Home » SWEDISH UNIVERSITIES ENGAGED IN SOUTH ASIA RESEARCH 2015 » Linnaeus University, Kalmar/Växjö, 2015 » Department of Social Work, Linnaeus University, Växjö/Kalmar, 2015

Department of Social Work, Linnaeus University, Växjö/Kalmar, 2015

Postal address: Dept. of Social Work, SE-351 95 Växjö, Sweden
Visiting address: Georg Lückligs Plats, Växjö
Web page: http://lnu.se/amnen/socialt-arbete

Contact person: PhD candidate Ann Ottengrim, phone: +46 (0)470 767518

South Asia connections

Students from the department have been able to carry out their field work in the Indian Himalayas since several years. They have been assisted by the local organisation Himad (Himalayan Society for Alternative Development), founded in 1995, and working with Dalits, OBCs and Adivasis. Ann Ottengrim has been involved in connecting the Linnaeus University department and Himad. 

The students have also been able to attend lectures and seminars at the nearby Hemwati Nandan Bahuguna Garhwal University in Srinagar/District Pauri Garhwal, Uttarakhand State. This Himalayan university was established as central university in 2009. The university is among the ten largest universities of the country with three campuses and more than 180 affiliated colleges and institutes and examining approximately 150 000 students annually, providing higher education services in 7 out of the 13 districts of the State of Uttarakhand.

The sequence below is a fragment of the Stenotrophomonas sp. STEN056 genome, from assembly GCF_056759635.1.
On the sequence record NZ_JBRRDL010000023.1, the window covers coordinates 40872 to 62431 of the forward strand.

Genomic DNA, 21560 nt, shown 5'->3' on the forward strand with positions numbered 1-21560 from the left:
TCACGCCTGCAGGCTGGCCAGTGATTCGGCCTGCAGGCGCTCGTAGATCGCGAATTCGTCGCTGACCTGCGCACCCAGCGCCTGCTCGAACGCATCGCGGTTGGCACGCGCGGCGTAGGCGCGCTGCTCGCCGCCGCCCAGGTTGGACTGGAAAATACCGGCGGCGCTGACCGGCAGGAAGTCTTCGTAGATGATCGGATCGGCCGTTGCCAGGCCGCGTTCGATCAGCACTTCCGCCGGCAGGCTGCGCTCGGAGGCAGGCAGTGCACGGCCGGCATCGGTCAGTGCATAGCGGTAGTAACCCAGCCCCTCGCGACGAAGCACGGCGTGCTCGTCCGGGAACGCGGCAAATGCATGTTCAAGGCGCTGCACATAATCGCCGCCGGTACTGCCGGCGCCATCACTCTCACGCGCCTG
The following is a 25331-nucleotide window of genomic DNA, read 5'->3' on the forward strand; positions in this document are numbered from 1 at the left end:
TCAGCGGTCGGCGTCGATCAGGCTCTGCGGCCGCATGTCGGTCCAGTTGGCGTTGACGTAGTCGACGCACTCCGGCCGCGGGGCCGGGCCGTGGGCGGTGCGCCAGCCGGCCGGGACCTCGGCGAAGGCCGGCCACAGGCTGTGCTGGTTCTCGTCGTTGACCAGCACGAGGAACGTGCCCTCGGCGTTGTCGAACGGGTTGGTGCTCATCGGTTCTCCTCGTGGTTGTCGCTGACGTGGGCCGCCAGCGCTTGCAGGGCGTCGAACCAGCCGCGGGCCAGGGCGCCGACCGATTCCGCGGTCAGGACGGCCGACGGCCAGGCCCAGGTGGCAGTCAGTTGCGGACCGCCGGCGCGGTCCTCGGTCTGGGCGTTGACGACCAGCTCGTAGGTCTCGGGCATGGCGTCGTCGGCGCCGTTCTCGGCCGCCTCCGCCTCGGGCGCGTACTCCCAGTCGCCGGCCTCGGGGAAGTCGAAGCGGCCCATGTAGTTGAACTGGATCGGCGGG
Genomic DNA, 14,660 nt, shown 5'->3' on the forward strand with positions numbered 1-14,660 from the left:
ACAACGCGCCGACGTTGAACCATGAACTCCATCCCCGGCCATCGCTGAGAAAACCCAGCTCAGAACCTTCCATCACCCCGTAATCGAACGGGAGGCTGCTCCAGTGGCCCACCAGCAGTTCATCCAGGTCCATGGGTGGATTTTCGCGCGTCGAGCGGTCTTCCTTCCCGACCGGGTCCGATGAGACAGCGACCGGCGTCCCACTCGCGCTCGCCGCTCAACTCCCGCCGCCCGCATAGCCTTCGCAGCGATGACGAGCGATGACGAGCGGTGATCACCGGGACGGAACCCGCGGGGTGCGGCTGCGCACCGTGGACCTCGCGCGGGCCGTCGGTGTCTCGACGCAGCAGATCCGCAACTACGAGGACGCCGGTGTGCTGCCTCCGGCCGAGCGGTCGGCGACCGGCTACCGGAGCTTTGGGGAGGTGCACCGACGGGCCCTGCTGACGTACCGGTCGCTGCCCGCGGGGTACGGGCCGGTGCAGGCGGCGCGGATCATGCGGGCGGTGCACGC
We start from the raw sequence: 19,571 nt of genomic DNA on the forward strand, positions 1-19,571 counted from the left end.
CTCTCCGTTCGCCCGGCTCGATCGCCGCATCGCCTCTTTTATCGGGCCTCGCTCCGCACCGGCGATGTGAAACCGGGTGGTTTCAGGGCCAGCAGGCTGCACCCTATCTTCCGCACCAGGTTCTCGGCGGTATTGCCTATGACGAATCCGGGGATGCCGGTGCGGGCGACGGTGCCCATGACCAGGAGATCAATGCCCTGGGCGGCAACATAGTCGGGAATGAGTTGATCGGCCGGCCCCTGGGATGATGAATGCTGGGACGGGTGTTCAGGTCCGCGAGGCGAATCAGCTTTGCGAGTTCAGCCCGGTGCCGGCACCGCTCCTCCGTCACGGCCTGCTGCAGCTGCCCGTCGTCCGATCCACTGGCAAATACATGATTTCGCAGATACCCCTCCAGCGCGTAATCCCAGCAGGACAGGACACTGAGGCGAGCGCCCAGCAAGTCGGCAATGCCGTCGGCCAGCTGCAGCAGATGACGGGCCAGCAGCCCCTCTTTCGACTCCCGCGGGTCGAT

To further strenghten the relation, Ann Ottengrim and Assistant Professor Anna Rubio Lind , based at the Dept. of Social Work in Kalmar, went to Uttarakhand in October 2013, and an MoU was signed between Linnaeus University and Gahrwal University. Based on this agreement, the Dept. of Social Work then has initiated a Linnaeus Palme Exchange Programme with Gahrwal University. The contact person on the Indian side is Professor J P Pachauri, Head, Dept. of Sociology and Social Work, and Dean, School of Humanities and Social Sciences.
In mid-March 2014, the Swedish International Programme Office for Education and Training decided upon the fourteenth round of Linnaeus Palme Exchange Programme grants, for the period 1 July 2014 – 30 June 2015. The Dept. of Social Work was one of the successful applicants, and was awarded SEK 80 000 to launch the collaborative exchange of teachers and students with HNB Garhwal University. 
The department received continued funding by the International Programme Office for Education and Training (Internationella Programkontoret) in March 2015 for the period 1 July 2015 – 30 June 2016. More information about the South Asia related Linnaeus Palme projects for 2015-16.

Research project on The Pioneer Volunteers in India

Photo: Björn Therkelson

Associate Professor Cecilia Jonsson has launched a research project entitled ”Pionjärvolontärerna – en internationell generation i en föränderlig tid” (The Pioneer Volunteers – an International Generation in a Changing World), based on interviews with representatives of the Swedish NGO The Swallows, with activities both in South Asia (India and Bangladesh) and Latin America, who worked as volunteers in southern India in the 1960s and 70s.